Hulkbuster is one I just gave up on. I was using Army Painter metallics on top of a black base coat, and I just could not get even coverage brushed on. Sometimes it was going on too thick (like nail polish) and smearing around. Other times, too thin and just not covering anything. There's still black primer showing in spots, but hopefully that'll look like dark recesses and not unpainted parts. I think using the metallics with a matching base color would work better for me. Alternately, I could follow the video that used a metallic silver base and then contrast paints on top.

With the start of a new year, I have a couple of hobby goals I'm working on for the year. One of which is to work on more scenery (like the water tower) along with my randomly primed minis. Maybe not with every batch, but I'd like to find a good rhythm to work them in as I've got a closet full of buildings and vehicles sitting unmade.

Atlas O Gauge gaming miniatures Marvel Crisis Protocol

Iron Man and WIP Friends


To wrap up the year I finally got around to opening one of the packs from Marvel Crisis Protocol that's been sitting on the shelf for a year. Or maybe three. The Hulkbuster pack has always been at the top of my list to open up and paint, but horror stories about various kits and microscopic parts to glue together has always given me pause. Un-pause, and I've finally moved forward!

There's an Iron Man and Hulkbuster in the box. Iron Man was pretty straight forward. Hulkbuster was... confusing. I had to consult YouTube for help as the instructions weren't clear on the orientation of some parts. Even the videos I watched weren't clear on the orientation for those torso-parts where I was really confused. The action-angle of stomach/chest/shoulder where things are twisted and bent, without a slot A for tab B to definitely fit in, this is where I knew I would glue things in backwards, upside down, inside out. Luckily, the videos helped and everything ended up glued where it should be.

Once it was time to paint, I used YouTube for Hulkbuster, using Army Painter metallics. Although the video is just painting Hulkbuster, regular Iron Man was going through the same treatment. I deviated from the videos by not using a coat of speed paint on top of the metallics. Evidently I like my armor extra shiny. Additionally, I used a different YouTube for the Arc reactor glows to go with a blue-glow more than green-glow.

While I started with priming Iron Man and Hulkbuster at the same time, I quickly turned to mainly painting the very much smaller Iron Man more, and finishing him up. The metallic Army Painter paint requires a couple of coats to get proper coverage and smooth things out - this stuff has the consistency of nail policy. Granted, this is my first time to use this paint and I'm obviously still learning here. With Iron Man finished, I decided to work on Hulkbuster from the bottom-up so as to focus more on getting details and coverage instead of the eventual hurry-up-to-get-done that usually comes with using 1 color at a time. Hulkbuster boots took about 6 passes to get the coverage I was happy with. Well, happy enough.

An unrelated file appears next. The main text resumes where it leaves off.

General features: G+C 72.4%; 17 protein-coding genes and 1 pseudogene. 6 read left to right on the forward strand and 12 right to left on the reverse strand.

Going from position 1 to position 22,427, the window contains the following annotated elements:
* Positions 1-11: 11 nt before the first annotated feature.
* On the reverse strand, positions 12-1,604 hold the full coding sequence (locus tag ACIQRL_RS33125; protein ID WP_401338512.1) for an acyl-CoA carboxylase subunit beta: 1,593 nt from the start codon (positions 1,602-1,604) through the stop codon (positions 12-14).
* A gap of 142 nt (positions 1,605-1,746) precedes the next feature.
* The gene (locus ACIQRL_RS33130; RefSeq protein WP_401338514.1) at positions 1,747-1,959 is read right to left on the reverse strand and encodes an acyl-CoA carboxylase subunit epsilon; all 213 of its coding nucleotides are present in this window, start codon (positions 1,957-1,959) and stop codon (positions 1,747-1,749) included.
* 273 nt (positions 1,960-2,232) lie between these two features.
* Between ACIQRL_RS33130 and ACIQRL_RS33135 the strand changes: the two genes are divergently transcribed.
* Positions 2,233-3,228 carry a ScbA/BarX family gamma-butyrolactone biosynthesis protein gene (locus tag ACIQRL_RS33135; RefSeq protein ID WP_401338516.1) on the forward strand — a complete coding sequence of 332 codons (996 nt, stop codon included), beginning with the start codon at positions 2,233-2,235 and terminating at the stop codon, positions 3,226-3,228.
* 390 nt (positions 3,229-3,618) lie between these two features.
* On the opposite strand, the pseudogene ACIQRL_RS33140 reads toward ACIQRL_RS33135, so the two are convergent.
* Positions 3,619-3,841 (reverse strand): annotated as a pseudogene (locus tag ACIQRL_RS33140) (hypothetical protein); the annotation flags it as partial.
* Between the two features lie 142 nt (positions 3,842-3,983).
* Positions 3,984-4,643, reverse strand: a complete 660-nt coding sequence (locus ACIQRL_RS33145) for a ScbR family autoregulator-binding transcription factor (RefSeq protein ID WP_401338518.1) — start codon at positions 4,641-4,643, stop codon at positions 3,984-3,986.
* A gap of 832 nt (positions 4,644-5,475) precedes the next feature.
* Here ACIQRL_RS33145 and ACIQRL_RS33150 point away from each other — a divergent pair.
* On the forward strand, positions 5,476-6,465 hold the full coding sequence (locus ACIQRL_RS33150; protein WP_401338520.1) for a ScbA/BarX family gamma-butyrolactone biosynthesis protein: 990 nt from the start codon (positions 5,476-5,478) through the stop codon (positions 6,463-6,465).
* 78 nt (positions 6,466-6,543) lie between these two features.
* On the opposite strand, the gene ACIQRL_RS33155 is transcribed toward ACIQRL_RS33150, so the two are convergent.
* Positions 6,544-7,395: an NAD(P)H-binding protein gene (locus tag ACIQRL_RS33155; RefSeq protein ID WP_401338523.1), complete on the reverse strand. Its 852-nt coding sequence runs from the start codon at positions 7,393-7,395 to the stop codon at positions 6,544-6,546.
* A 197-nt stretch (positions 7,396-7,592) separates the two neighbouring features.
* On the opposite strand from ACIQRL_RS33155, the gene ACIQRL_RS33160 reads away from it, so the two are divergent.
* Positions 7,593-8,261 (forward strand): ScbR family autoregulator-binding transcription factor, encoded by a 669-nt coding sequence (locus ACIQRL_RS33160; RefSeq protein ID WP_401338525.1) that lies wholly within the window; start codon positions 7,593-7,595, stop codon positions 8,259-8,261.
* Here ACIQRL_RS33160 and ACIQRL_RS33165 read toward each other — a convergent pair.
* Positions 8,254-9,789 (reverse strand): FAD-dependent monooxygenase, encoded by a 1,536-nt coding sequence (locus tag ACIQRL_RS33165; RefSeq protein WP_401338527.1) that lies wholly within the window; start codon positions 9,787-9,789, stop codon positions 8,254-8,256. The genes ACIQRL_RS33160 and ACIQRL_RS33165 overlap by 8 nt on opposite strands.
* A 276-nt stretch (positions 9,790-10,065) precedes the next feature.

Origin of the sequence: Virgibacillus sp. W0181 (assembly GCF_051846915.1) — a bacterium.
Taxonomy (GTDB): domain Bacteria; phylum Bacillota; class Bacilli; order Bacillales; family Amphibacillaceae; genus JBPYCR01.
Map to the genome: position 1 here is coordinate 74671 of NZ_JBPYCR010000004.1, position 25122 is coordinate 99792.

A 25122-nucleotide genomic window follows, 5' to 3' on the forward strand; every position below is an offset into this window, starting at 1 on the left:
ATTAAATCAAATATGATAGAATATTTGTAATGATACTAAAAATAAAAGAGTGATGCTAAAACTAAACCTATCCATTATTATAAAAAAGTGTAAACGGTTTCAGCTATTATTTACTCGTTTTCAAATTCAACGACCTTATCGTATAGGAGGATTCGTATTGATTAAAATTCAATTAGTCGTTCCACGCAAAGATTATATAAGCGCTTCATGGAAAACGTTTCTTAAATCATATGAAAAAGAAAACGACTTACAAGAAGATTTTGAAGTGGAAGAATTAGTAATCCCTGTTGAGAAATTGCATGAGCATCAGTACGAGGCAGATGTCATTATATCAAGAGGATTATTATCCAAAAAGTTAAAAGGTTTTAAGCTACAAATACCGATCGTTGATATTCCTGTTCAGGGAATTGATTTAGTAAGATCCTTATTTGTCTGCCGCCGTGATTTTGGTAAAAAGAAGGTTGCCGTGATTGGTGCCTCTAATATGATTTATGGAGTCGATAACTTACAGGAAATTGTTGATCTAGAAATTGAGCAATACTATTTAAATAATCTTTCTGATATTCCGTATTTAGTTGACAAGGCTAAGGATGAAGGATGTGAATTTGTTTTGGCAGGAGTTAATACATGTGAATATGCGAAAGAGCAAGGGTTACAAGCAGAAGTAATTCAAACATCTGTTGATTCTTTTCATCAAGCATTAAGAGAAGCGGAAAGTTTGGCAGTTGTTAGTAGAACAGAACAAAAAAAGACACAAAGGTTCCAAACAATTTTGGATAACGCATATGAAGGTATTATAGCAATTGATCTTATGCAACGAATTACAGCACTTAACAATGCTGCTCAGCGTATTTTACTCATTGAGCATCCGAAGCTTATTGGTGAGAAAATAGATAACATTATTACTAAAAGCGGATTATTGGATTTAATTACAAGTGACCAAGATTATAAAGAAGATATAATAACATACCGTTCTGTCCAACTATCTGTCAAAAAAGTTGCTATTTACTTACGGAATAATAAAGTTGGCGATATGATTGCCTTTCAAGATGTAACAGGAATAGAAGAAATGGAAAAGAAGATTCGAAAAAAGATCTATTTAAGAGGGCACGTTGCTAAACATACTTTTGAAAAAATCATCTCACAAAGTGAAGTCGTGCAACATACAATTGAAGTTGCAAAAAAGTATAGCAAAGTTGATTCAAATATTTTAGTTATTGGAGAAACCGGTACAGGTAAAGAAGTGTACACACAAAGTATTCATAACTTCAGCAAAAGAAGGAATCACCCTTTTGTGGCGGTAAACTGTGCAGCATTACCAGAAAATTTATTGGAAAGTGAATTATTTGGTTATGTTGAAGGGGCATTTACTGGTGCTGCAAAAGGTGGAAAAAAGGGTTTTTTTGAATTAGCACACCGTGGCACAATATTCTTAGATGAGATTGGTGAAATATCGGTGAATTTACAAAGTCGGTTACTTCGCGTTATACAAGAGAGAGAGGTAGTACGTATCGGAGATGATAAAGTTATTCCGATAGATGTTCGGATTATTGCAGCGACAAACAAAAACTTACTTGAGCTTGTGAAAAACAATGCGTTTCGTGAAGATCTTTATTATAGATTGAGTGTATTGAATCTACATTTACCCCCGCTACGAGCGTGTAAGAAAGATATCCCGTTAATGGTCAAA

What was I saying about hurrying up to get done?

Hulkbuster is still in progress. Most of the legs are done - maybe 70%. This is one I'm definitely going to have to take my time and not rush. Not rush to the point I may throw in painting other things to completion while working on this one here and there.

Speaking of other things, one of the semi-impulse purchases I made during Christmas sales was an O Gauge Water Tower for train layouts. O is the comparable scale that fits with 28-32mm gaming minis, and for some reason I've always wanted a non-homemade water tower, probably because my homemade water tower isn't very good. But now, a legit water tower can populate my zombie infested town ship! This is another currently in-progress kit. Getting circular parts to line up on multiple levels was the challenge here, and I knew going in that any gaps or problems with alignment would turn into rust damage. As progress went on, this rusted tower kept sticking in my head and I decided to overdo the rust. This is the step I'm currently on, which boils down to "how much was too much, and how do I backpedal?" This kit is probably about half done now, and still needs a lot of detail work added.

Atlas O Gauge gaming miniatures Marvel Crisis Protocol models